Despite this expansive wording, the Emancipation Proclamation was limited in many ways. It applied only to states that had seceded from the United States, leaving slavery untouched in the loyal border states. It also expressly exempted parts of the Confederacy (the Southern secessionist states) that had already come under Northern control. Most important, the freedom it promised depended upon Union (United States) military victory.

An announcement of a talk by Douglass about the proclamation is displayed alongside the pen. It reads: “Frederick Douglass will talk on the President’s Emancipation Proclamation, and the arming of black men : Friday ev’ng, Feb. 6, 1863, at the Cooper Institute : admission 25 cents : platform tickets, 50 cents.”

The New York Times reported on the talk on February 7, 1863

Mr. DOUGLASS was introduced by Rev. H.H. GARNETT, and spoke substantially as follows: He had come to talk to them of the greatest event of the century – of our whole history. That event was the fact that since the first day of January there had not been a slave in any State recognized as in rebellion against the Government, and that any slave had now the right to defend himself against the slaveholder as against a common robber. [Applause.] Assuming that the Proclamation of the President would be made good, it was impossible to conceive of a greater overturning by any nation, than would be occasioned. He hailed the Proclamation with joy, notwithstanding all that could be said against it. Our Star Spangled Banner now has a meaning. It affords shelter to all nations and all colors. He stood here not only as a colored man, a colored American, but as a colored citizen. The Attorney-General had announced that color is no disqualificaton of citizenship in the United States. [Applause.] We are all liberated – the black and the white – and the army is authorized to strike with all its might, even if it does hurt somebody. [Laughter and applause.] Mr. LINCOLN has dared to apply the old truth of human liberty to this time. He has dared to declare the truth of the Declaration of Independence. If adhered to, that truth will carry us through the struggle through which we are passing. [Applause.] As one who had been a slave, and bore upon his person the marks of Slavery, it was but natural that he should look at the Proclamation as a colored man. It was not only a mighty event for the bondmen and for the nation, but for the cause of truth throughout the world. Its advent would be ranked with Catholic emancipation, with the British Reform bill, with the repeal of the corn laws, the emancipation of 20,000,000 of Russian serfs, [applause,] and with every great event of history of a similar character. Though wrung out by the stern dictates of military necessity, it was in reality a moral necessity. We had been fighting the rebels with our soft white hands, and kept back our iron black hands. [Applause.]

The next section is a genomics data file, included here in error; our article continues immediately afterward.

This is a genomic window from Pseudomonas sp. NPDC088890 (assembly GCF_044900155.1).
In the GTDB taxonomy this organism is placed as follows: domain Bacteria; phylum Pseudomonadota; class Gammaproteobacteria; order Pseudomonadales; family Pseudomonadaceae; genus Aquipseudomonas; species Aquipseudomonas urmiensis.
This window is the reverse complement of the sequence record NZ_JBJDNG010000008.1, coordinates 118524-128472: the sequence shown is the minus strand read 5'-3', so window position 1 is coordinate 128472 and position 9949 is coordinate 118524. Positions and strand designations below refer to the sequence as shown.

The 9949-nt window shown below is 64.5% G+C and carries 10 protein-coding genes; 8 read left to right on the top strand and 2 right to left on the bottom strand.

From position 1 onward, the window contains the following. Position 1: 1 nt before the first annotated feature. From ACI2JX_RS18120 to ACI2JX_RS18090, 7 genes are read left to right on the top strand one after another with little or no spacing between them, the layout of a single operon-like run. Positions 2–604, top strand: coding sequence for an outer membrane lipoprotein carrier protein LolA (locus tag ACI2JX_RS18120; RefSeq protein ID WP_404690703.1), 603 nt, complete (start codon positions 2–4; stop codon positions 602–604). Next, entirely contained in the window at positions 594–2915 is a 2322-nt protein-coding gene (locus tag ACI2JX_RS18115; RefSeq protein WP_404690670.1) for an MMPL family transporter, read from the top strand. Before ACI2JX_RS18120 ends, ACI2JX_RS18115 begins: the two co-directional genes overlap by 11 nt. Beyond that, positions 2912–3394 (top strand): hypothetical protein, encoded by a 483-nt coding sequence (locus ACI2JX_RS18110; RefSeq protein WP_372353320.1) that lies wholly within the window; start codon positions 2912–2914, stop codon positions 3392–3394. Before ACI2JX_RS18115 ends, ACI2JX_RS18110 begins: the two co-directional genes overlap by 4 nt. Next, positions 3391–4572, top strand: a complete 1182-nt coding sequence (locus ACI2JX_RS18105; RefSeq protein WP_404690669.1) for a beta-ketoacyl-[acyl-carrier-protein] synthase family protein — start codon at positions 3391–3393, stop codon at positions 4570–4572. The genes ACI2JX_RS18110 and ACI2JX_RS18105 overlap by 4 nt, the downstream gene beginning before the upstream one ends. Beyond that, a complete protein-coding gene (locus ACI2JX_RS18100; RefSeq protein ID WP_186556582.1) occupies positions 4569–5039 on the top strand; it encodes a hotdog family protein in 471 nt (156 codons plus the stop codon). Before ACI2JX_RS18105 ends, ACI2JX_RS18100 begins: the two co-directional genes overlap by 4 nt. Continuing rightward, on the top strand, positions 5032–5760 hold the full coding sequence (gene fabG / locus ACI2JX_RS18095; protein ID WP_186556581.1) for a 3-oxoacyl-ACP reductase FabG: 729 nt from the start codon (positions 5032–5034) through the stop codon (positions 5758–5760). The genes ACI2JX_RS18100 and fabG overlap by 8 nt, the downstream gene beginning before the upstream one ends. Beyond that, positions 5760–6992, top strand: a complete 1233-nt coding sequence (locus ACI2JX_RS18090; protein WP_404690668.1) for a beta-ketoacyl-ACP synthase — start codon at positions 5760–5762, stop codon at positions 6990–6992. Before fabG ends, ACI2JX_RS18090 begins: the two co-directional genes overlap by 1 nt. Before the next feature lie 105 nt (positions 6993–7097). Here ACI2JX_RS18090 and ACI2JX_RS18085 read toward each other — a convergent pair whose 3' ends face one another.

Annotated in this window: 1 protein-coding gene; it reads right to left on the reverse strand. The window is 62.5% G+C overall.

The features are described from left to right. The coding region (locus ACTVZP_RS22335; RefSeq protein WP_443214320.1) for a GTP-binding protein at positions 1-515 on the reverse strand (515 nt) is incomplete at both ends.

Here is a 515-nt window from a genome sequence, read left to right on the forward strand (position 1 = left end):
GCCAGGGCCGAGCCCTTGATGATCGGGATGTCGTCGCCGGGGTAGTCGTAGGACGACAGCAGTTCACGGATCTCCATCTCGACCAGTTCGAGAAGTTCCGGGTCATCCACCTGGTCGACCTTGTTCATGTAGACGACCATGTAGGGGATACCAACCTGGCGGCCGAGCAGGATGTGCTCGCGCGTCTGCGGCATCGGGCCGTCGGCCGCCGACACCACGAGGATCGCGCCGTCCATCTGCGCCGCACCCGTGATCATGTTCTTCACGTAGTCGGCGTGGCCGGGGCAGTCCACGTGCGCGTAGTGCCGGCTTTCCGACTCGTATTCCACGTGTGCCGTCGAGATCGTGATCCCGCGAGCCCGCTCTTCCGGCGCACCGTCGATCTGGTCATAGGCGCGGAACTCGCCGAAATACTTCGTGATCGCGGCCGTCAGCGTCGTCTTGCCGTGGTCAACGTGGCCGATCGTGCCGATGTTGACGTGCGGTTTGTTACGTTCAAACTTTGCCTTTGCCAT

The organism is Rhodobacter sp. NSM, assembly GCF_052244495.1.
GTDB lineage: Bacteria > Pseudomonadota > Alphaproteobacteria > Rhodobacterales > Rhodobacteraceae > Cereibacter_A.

David W. Blight, Sterling Professor of History at Yale and director of the Gilder Lehrman Center for the Study of Slavery, Resistance, and Abolition, writes in his 2018 biography, Frederick Douglass: Prophet of Freedom:

… the winter and spring of 1863 was a time for public glory, a time to reap all the possibilities of what Douglass called “the greatest event of the century”—the Emancipation Proclamation and the sacred history that flowed from it. The Final Proclamation included two significant changes from the Preliminary: it included no provisions for colonization, and it called for the recruitment of black men into the Union armed forces. The “destiny” of the American nation had changed forever, Douglass argued …

In January and much of February 1863 Douglass traveled more than two thousand miles from Boston to Chicago and many places in between, attending Jubilee meetings, cautiously anticipating the new war, the new history made possible by emancipation. His new standard speech was a tour de force of apocalypticism, moral philosophy, and a thunderous appeal for the enlistment of blacks in the army with equal status. The Proclamation, even with its limitations (freeing slaves only in the Confederate states or in occupied areas), brought about a world-historical moment, “a complete revolution in the position of the nation.” The republic was undergoing a second founding …

Professor Blight discusses the Emancipation Proclamation in depth in his course “The Civil War and Reconstruction Era, 1845-1877” available online through Open Yale Courses.